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New research has identified triggers for eating disorders. Lack of support following traumatic events such as bereavement, relationship problems, abuse and sexual assault can contribute to the development of anorexia or bulimia. Changing schools or moving one’s home can also provide enough stress to trigger the disorders.
“The aim of our study was to find out if there was any link between transitional events in family life and the onset of eating disorders,” explained lead author Dr. Jerica M. Berge, Assistant Professor in the Department of Family Medicine and Community Health at the University. “Eating disorders are an important public health issue and knowing what causes them can help us to develop more effective treatment and support.”
They found six themes around the transitional events that triggered the eating disorders:
1) School transition. This occurs between lower schools and upon entering college.
2) Relationship changes. A personal break-up or the dissolution of their parent’s marriage.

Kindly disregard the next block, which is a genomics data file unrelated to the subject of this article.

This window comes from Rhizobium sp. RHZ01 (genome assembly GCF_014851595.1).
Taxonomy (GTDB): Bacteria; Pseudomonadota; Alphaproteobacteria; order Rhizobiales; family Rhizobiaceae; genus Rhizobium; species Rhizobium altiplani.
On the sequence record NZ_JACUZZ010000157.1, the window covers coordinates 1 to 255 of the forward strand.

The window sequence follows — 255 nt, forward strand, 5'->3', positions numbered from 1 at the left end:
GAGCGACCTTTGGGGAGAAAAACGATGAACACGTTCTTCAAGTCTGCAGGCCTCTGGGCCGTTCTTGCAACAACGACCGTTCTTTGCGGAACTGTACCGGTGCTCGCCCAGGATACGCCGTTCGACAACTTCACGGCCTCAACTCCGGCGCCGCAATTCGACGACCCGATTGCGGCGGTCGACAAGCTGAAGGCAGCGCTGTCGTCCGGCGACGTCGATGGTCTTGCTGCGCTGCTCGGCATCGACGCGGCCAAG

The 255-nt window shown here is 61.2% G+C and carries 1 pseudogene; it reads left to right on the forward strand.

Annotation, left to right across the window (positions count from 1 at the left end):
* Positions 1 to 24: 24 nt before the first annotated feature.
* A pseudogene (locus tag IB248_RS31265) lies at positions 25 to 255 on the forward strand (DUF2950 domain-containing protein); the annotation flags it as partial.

3) Death of a family member. Lack of support after the death of a family member or close friend.
4) Home and job transition. Family relocation or job loss led to eating disorders.
5) Illness or hospitalization. Often weight loss and resulting compliments for the weight loss made some feel good and they struggled to maintain the lower weight developing eating disorders in order to do so.
6) Abuse/sexual assault/incest. The feeling of isolation or desertion that comes with intimate betrayal and assault led to eating disorders.
Lack of support was the recurring theme. Hopefully these findings will inform families and professionals to provide support to avoid problems later.
Source: MedicalNewsToday, Journal of Clinical Nursing
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